Since she began taking lessons at the Bradford Heights Elementary School in Downingtown in the third grade with her teacher Heather Siegfried, Julia Johnson has become one with this finely-made music machine. Now a 17-year-old senior at Downingtown West High School, Johnson has spent most of her life dedicated to pursuing her dream of becoming a widely-known violinist, traveling the country and the world and performing her own compositions.
A review of her journey reveals a how-to of dream making: early lessons, followed by more advanced tutorials with former West Chester University music teacher Rebecca Ansel, who now teaches Johnson in weekly classes at her Collingswood, New Jersey home; a daily practice routine in her home studio, fashioned around her academic schedule, that includes work on classical and jazz compositions, learning new songs that she plays at concerts and gigs; and writing her own songs with the help of some very cool music software and her digital audio wokstation, which she's done since her freshman year.
Perhaps the most important notch on her musical belt was her attendance at a music camp held at the Berklee College of Music in Boston this past summer, where she embarked on an intensive schedule of workshops, tutorials, performances and networking with other young musicians.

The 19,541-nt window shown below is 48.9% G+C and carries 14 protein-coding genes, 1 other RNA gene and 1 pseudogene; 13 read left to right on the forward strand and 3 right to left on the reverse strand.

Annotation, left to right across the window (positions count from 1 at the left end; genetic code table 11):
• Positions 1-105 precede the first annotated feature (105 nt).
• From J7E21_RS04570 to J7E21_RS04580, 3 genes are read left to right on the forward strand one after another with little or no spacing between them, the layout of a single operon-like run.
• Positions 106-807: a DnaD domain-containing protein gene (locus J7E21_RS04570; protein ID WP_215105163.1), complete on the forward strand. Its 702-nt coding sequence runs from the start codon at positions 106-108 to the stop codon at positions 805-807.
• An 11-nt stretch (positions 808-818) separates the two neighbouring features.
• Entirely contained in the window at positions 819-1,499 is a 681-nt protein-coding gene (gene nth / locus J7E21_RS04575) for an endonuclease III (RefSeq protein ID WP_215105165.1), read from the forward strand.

“I'm looking to attend a music conservatory next fall and major in musical performance and musical production,” she said. “I want to find a college that will fit me to where I want to go musically. I want to find a college that will lead me in the direction of my dreams, rather than form me or mold me into just what they have to offer.”
When she first started playing the violin, Johnson never thought that she would ever be able to make a living doing it.
“In middle school, you rarely think about what you're going to be doing for a career years from then, and for me, playing the violin as a career that I never knew was actually possible,” she said. “At that age, everybody wants to be an actor or a rock star or somebody famous, but slowly, as the dreams of my classmates to become rock stars began to die, mine never did.
“I realized that I still loved playing the violin, and I got more into the instrument, and began to figure out how I will be able to make it.”